Staples of Christmastime: Peace


 Thou dost keep him in perfect peace whose mind is stayed on Thee because he trusts in Thee. —Isaiah 26:3 (RSV) 

I don't do a lot of personal revelation here at Cerulean Sanctum. For the benefit of those people who grapple with the whole idea of "Peace on Earth," I thought I'd share a few things. CandleLast year, I wrote on peace, but wanted to revisit the issue since I struggle with inner peace more than most people, I suspect.  In trying to nail all the things down that I must do before Christmas, deal with the fallout from last week, and just get my head right in this season of the Coming King, peace fled away faster than a rocket-powered sleigh.

I start by noting this is the second time I've written this post. It started out paired with the post on Prosperity, then I realized I needed to split it. So I duplicated the tab in Firefox, giving me two copies of the post. I deleted the Peace from the Prosperity and the Prosperity from the Peace and saved both. the Peace section first. Sadly, in doing so, WordPress could not distinguish the post IDs from each other, so in saving the Prosperity second, I said goodbye to the Peace post. Evidently, duplicating the tab was clever, but stupid at the same time. Lesson learned. A perfect metaphor for peace—or the lack of it—we find at Christmastime. Say goodbye to all that work and do it again.

So much for clearing the To-Do list.

A couple weeks ago, I went to bed at 2:45 AM after a day of frenzy. A half hour later, my head still buzzed with things to do. Over the next hour after that, I would get up four times because I'd forgotten to

  1. Take out the trash
  2. Feed the rabbit
  3. Start the dishwasher
  4. Close the garage door.

If I don't attend to those little activities, who will? Let them slip and the next thing you know, Junior's weeping because Fluffy Bunny won't "wake up." So sleep becomes a precious commodity.

Someone should have informed the world at my birth that I'm not one for frantic activity. I have a tendency amid busyness to stand in the center of a room and wonder why I'm there. I know I came in for something, but what? The older I get, the less I seem capable of handling the fast-paced American lifestyle we're each called to live. I don't think God intends us to live like headless chickens, but what's a headless chicken to do?

Knowing Christ dealt with my sin certainly gives peace. I think that's the peace the Bible speaks of when it talks about peace. The passage that begins this post is from the RSV because it's the version I memorized long ago. Despite knowing that verse backwards and forwards, peace still seems elusive in an age when machines scream at you to attend them. A couple weeks ago, my Palm PDA, the phone, and the beep of an incoming e-mail on my computer all went off in a fury of audible technical alerts at precisely the same moment. My scalp still hurts from ramming my head through the tiny plaster points of our textured ceiling, such was the altitude I achieved.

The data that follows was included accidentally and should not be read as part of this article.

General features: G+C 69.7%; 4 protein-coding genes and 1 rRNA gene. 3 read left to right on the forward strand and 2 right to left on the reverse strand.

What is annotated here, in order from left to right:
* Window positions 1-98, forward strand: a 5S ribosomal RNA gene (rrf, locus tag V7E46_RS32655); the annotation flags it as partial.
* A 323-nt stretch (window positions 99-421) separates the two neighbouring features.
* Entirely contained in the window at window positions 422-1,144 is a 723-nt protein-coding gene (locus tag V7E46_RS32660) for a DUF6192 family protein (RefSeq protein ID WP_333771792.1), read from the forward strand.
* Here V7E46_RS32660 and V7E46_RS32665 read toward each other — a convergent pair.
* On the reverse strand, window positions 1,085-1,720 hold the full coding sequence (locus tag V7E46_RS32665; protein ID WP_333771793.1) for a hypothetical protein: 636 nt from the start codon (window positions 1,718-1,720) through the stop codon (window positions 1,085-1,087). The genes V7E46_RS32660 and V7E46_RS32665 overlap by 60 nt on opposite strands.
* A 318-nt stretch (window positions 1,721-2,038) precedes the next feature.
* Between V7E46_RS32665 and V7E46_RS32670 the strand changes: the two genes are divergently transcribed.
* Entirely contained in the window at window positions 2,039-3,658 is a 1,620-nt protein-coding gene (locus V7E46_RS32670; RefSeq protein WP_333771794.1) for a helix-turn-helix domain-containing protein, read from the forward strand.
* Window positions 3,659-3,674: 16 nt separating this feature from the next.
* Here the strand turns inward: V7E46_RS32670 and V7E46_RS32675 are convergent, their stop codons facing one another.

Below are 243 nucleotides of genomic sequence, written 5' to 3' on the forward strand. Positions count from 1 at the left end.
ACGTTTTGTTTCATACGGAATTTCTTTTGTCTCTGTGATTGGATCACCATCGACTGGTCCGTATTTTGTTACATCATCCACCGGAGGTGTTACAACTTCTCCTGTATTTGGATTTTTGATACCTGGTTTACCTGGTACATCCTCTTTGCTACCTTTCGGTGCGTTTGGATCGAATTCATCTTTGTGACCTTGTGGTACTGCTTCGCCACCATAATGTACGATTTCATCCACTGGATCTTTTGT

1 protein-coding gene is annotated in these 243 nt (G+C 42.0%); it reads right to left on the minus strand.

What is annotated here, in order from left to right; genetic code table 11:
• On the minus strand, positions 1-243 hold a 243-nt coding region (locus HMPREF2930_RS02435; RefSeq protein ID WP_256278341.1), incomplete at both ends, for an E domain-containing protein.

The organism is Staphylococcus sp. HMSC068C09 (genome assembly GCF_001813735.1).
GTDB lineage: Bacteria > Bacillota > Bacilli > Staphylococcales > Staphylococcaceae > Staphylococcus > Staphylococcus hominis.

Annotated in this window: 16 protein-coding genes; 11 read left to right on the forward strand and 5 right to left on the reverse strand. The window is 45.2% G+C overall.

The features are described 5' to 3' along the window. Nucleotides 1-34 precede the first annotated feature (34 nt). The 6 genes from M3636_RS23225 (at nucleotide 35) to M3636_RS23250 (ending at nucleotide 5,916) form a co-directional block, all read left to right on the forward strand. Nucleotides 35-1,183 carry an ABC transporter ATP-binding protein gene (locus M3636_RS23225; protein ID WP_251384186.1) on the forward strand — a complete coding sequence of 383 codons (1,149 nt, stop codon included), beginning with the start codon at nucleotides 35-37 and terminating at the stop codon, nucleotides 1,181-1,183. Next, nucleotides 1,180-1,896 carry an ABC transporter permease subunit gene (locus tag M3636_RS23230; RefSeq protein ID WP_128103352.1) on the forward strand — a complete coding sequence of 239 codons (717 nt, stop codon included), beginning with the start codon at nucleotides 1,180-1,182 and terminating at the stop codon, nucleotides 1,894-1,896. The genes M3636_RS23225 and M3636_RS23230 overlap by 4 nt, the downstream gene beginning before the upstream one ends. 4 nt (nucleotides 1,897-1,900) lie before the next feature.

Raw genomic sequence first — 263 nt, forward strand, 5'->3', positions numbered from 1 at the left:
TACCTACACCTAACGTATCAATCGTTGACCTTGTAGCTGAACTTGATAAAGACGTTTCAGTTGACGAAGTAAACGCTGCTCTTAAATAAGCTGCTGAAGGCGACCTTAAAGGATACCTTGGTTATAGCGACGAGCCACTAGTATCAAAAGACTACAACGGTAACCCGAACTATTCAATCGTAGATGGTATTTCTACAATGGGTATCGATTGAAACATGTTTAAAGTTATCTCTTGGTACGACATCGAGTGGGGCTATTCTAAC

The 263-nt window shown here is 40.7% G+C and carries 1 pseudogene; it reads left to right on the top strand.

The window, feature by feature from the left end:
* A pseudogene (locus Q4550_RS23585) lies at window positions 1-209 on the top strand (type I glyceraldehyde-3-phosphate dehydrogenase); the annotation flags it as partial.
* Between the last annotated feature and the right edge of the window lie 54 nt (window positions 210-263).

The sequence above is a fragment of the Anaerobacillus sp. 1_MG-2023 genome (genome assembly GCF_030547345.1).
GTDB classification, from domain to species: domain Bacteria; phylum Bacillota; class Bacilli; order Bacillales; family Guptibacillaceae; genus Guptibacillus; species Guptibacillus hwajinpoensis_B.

Peace. What is peace?

It's not just busyness that kills peace. I'm not a good one for the type of decision-making peace my wife comes by so easily. When an enormous, forever-life-altering decision must be reached, she determines the correct direction by peace. You may have heard it before, that "I felt peace about it" thing that so many utter when assured that God's delivered unto them the one perfect choice. Hours spent searching the Scriptures for some evidence that the saints of old justified their choices by the amount of peace they felt in making a decision came to naught for me. To this day, I don't think I've ever felt that kind of peace when making any of the major decisions I've confronted in life. That nagging feeling I wasn't doing the right thing never left.

I've seen a lot of people who made a decision at eighteen and decades later were still wilting like some sun-starved petunia under the shadow of that choice. Good people. Christian people. People who wrestle every day with a lack of peace because they don't want to add shadow upon shadow. It's one thing to quote them Romans 8:28 and something altogether different to stand by them until the shadow flees in the bright light of the Son. The latter reflects the heart of God, but how rare it is to find among people beset by too many e-mails, crying babies, and a Charles Schwab account manager on line one begging you to sell now or kiss your retirement goodbye.

Someone's got to take the blame when a decision goes awry, right? Not being one of those "get mad at God" types who likes to shake his fist at the heavens (where I come from, that's called "rebellion"), I tend to fall back on blaming myself for not scrying God's Master Plan for the Universe more thoroughly. I keep hoping that one day someone tries to hawk the Urim and Thummim on eBay. THOSE I'd bid on. You can keep the rest.

And so, dear reader, I ask: what is peace? And how does one find real rest for one's soul in the middle of lives kicked into overdrive?

In this season of peace, when you can still get away with sending a Christmas card festooned with an olive-branch-bearing white dove and not be blamed for offending someone else's beliefs (or lack of them), the answer to that question may be the best gift we can hope for under our trees.